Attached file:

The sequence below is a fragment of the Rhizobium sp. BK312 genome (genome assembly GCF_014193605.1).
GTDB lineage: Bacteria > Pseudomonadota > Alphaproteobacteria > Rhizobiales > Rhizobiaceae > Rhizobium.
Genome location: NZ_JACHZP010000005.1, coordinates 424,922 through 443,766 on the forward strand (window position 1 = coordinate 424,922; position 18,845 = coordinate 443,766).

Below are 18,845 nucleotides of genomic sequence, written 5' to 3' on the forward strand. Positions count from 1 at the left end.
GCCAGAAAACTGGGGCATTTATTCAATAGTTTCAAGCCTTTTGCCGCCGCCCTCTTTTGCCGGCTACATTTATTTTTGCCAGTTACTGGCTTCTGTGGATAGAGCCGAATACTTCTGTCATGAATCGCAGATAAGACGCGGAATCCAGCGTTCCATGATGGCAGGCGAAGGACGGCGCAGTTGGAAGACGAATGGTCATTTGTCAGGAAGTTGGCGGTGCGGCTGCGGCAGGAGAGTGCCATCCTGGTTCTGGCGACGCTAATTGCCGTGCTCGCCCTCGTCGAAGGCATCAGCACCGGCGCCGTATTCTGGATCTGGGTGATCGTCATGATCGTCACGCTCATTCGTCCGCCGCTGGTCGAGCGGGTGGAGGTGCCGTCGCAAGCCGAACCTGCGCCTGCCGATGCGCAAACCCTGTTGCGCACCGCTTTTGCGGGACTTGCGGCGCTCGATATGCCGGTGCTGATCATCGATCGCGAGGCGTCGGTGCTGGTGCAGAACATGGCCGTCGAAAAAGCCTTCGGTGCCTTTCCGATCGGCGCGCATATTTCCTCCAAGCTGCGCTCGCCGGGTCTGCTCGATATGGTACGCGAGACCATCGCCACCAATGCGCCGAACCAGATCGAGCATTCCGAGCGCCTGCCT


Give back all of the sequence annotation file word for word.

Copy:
The sequence below is a fragment of the Rhizobium sp. BK312 genome (genome assembly GCF_014193605.1).
GTDB lineage: Bacteria > Pseudomonadota > Alphaproteobacteria > Rhizobiales > Rhizobiaceae > Rhizobium.
Genome location: NZ_JACHZP010000005.1, coordinates 424,922 through 443,766 on the forward strand (window position 1 = coordinate 424,922; position 18,845 = coordinate 443,766).

Below are 18,845 nucleotides of genomic sequence, written 5' to 3' on the forward strand. Positions count from 1 at the left end.
GCCAGAAAACTGGGGCATTTATTCAATAGTTTCAAGCCTTTTGCCGCCGCCCTCTTTTGCCGGCTACATTTATTTTTGCCAGTTACTGGCTTCTGTGGATAGAGCCGAATACTTCTGTCATGAATCGCAGATAAGACGCGGAATCCAGCGTTCCATGATGGCAGGCGAAGGACGGCGCAGTTGGAAGACGAATGGTCATTTGTCAGGAAGTTGGCGGTGCGGCTGCGGCAGGAGAGTGCCATCCTGGTTCTGGCGACGCTAATTGCCGTGCTCGCCCTCGTCGAAGGCATCAGCACCGGCGCCGTATTCTGGATCTGGGTGATCGTCATGATCGTCACGCTCATTCGTCCGCCGCTGGTCGAGCGGGTGGAGGTGCCGTCGCAAGCCGAACCTGCGCCTGCCGATGCGCAAACCCTGTTGCGCACCGCTTTTGCGGGACTTGCGGCGCTCGATATGCCGGTGCTGATCATCGATCGCGAGGCGTCGGTGCTGGTGCAGAACATGGCCGTCGAAAAAGCCTTCGGTGCCTTTCCGATCGGCGCGCATATTTCCTCCAAGCTGCGCTCGCCGGGTCTGCTCGATATGGTACGCGAGACCATCGCCACCAATGCGCCGAACCAGATCGAGCATTCCGAGCGCCTGCCT